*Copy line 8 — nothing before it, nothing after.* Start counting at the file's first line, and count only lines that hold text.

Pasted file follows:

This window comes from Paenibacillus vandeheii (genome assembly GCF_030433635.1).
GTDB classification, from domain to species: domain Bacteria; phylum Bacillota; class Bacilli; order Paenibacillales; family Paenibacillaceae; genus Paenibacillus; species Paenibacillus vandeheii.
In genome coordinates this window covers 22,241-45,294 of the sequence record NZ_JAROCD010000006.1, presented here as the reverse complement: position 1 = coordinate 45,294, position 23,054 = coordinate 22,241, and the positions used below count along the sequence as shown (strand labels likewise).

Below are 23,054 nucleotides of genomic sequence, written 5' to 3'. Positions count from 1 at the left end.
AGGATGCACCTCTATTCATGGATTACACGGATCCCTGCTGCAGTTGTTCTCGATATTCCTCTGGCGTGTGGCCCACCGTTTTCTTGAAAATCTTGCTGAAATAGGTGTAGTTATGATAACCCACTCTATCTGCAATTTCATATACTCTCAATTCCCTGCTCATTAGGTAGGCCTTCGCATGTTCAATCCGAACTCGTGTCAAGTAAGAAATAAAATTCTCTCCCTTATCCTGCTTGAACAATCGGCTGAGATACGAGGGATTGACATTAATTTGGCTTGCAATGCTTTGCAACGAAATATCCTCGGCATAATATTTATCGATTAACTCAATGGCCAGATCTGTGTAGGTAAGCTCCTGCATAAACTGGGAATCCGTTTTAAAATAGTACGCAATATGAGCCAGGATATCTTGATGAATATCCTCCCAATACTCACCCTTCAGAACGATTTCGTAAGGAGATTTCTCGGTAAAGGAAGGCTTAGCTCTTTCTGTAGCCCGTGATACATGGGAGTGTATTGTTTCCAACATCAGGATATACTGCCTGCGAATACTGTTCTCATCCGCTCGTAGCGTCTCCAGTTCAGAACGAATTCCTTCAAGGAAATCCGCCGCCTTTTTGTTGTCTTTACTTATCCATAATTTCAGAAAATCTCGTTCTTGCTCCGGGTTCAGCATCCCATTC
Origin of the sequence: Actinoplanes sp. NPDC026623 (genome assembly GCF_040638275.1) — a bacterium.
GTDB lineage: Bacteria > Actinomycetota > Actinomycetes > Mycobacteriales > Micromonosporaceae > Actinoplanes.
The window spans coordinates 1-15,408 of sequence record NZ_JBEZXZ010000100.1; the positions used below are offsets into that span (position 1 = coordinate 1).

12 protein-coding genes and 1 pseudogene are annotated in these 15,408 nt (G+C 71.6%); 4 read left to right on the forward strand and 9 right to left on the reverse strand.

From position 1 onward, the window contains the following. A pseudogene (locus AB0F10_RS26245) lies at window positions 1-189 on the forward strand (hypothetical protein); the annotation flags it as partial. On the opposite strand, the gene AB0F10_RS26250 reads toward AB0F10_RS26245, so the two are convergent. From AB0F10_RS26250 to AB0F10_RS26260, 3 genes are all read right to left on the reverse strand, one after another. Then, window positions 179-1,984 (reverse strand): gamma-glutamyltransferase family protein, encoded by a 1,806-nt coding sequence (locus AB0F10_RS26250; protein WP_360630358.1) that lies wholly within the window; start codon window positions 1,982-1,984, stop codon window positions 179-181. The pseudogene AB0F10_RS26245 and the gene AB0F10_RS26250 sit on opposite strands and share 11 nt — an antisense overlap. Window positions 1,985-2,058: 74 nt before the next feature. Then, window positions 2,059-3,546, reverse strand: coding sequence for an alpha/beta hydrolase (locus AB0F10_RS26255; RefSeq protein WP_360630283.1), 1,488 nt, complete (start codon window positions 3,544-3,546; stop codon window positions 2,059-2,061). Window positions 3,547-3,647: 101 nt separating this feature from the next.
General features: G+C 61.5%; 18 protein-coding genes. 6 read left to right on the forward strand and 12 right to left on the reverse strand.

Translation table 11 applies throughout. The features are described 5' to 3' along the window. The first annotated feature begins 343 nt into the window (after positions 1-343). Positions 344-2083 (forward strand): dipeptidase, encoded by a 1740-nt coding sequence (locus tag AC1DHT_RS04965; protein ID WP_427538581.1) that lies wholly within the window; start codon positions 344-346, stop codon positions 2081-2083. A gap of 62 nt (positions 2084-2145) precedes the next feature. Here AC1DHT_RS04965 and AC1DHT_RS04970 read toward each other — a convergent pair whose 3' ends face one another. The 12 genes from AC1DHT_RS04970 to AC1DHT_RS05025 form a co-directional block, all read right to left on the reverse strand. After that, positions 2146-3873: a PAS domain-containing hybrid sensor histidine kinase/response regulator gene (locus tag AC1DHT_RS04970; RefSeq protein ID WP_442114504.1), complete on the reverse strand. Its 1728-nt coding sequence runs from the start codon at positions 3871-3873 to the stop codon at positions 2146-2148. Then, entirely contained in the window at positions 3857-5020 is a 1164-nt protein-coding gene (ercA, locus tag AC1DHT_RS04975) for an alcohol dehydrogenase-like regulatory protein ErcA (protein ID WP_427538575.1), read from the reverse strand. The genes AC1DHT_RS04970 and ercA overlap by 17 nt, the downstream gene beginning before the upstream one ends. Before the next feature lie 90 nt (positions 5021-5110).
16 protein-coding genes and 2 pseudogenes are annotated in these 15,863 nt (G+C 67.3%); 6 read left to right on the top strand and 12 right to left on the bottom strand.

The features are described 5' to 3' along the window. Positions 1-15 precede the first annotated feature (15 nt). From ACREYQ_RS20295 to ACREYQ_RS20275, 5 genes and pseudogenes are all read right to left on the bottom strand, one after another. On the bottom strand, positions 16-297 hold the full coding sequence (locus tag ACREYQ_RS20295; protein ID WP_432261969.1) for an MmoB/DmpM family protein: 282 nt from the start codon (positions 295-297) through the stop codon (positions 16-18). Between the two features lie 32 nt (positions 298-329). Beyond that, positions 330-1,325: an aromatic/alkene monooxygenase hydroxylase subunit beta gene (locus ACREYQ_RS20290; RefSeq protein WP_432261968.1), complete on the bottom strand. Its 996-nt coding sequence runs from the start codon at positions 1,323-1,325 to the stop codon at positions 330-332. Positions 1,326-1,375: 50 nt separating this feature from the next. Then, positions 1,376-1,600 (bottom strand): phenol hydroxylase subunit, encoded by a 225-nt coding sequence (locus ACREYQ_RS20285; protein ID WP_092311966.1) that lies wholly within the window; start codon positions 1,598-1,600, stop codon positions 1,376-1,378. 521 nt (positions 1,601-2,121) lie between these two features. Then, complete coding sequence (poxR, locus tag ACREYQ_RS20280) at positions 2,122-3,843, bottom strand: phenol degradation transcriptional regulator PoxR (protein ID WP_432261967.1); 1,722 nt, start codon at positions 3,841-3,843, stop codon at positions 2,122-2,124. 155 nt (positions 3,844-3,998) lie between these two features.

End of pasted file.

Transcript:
The window spans coordinates 1-15,408 of sequence record NZ_JBEZXZ010000100.1; the positions used below are offsets into that span (position 1 = coordinate 1).